Smaller farm plots may bring more people to rural Ontario says Dawn Euphemia

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Shiloh Line, Enniskillen

Dawn-Euphemia says allowing 50-acre farm lots may bring young people back to rural Ontario.

The municipality is reviewing its Official Plan and one of the big changes – and more controversial – is allowing for 50 acre farm lots.

Right now, Dawn-Euphemia follows the Lambton County Official Plan which says only 100-acre lots are allowed. The county says it makes for viable farms.

The Lambton County Official Plan does make exceptions for specialty crops or “provided that a study is carried out by the local municipality to demonstrate that such smaller farm lot size is prevalent among the farm lots within the municipality.”

Mike Schnare, CAO of Dawn-Euphemia, says historically, the farm plots have been smaller than 100 acres – more in the 70-acre range.

And, he says, because nearby Chatham-Kent allows 50-acre plots, he gets three or four requests a year from people wanting to buy smaller parcels of land.

Recently, Dawn-Euphemia Council told the Lambton County Agricultural Advisory Committee provincial planning guidelines don’t set out a size for farmland and it said the county was focusing on “viable farm lots” which could provide a living instead of focusing on viable farm operations that may have many different lot sizes.

The politicians argued minimum farm lot size should be based on whether they’re practical for today’s machinery not whether a farmer could make a living off of one parcel of land.

Schnare says Dawn-Euphemia is raising this issue again because it could spur economic development in rural Ontario and that’s desperately needed. Schnare says the last census showed Dawn-Euphemia’s population dropped by 141 people or 6.4 percent.

“For young farmers getting into the business, 50 acres is more affordable…and then building from there,” says Schnare. “You’re not going to support yourself on 50 acres but three 50-acre parcels and a 100 acre parcel and you might be able to make a go of it.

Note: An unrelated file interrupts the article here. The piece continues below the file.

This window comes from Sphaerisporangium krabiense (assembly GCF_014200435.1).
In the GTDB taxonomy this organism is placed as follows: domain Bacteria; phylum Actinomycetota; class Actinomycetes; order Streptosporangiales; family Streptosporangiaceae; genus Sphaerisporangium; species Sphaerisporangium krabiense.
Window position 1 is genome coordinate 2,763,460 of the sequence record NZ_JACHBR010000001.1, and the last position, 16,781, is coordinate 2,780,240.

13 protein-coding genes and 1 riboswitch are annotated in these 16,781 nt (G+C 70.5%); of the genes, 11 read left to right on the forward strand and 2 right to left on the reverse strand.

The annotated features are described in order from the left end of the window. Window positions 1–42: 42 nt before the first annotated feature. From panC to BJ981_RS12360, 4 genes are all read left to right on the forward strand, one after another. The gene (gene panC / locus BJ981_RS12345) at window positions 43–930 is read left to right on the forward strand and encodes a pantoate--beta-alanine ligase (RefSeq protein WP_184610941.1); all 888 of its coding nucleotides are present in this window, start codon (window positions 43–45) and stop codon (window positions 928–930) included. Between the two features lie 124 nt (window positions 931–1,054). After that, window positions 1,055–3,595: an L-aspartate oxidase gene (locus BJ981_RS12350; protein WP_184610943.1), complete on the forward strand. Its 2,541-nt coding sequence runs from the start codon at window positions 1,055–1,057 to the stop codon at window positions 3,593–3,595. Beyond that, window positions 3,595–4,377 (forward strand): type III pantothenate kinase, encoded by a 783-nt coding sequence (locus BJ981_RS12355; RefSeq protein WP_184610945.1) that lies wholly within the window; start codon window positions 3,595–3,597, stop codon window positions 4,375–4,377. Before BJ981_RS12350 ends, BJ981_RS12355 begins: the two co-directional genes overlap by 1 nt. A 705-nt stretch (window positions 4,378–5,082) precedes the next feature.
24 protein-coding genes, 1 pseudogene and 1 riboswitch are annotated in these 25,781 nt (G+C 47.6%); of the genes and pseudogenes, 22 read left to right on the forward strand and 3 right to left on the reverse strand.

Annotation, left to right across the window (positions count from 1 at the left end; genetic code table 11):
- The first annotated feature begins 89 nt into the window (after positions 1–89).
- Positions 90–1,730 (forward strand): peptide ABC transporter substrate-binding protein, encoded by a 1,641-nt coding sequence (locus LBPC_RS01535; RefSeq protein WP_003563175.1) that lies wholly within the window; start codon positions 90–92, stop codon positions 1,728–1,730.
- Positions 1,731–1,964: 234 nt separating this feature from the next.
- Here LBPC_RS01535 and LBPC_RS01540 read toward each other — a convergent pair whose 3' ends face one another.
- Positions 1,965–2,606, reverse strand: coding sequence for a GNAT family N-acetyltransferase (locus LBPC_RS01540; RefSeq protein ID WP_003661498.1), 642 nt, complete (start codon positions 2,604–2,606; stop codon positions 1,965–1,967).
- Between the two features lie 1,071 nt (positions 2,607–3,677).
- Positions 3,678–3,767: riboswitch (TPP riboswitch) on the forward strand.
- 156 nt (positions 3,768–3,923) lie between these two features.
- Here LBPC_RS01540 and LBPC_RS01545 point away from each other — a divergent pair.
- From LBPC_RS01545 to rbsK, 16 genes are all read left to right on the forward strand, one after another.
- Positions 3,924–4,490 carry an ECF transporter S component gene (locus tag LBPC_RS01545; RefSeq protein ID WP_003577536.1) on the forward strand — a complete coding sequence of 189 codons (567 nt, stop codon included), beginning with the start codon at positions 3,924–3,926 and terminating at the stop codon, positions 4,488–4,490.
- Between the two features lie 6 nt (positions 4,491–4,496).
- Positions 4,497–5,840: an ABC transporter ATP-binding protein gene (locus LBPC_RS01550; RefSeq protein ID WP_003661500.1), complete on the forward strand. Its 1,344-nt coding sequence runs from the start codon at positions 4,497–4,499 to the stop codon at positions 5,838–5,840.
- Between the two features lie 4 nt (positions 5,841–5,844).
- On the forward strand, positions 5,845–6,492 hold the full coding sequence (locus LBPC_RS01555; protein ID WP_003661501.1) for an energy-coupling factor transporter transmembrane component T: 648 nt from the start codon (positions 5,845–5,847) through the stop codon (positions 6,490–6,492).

“We should be looking at can the farm parcel be farmed instead of can you make a go of farming on just 50 acres.”

Schnare adds young farmers could build a home on 50-acre plots, increasing the population in the community in a time when many larger operations are buying up land and taking down homes destroying a source of revenue for the municipalities.

While Dawn-Euphemia discusses the issue at a public meeting in Florence Oct. 8, it also has some lobbying to do at the county level.

Lambton is also reviewing its Official Plan. Its latest documents on the principals which will shape the new official plan don’t allow for smaller farm lots.

Concerned county councilors didn’t approve the principals saying they needed more public consultation before moving ahead.

Schnare says it is a conversation the community needs to have. “There is an urgent need to find ways to repopulate rural Ontario,” he says in a report to Dawn-Euphemia Council. “Fifty acre lots will assist.”



One Response to “Smaller farm plots may bring more people to rural Ontario says Dawn Euphemia”

  1. Raina

    I don’t see how size of machinery comes into play. There are many sizes of machinery to be had. ….a small farm will use smaller machinery. 50 acres is a much more affordable size for a young beginning farmer. …aren’t we lamenting the lack of young farmers. … statistics prove the average age of Ontario farmers is overwhelmingly over 60. We need to support young farmers looking to grow their acreage or even to just get started.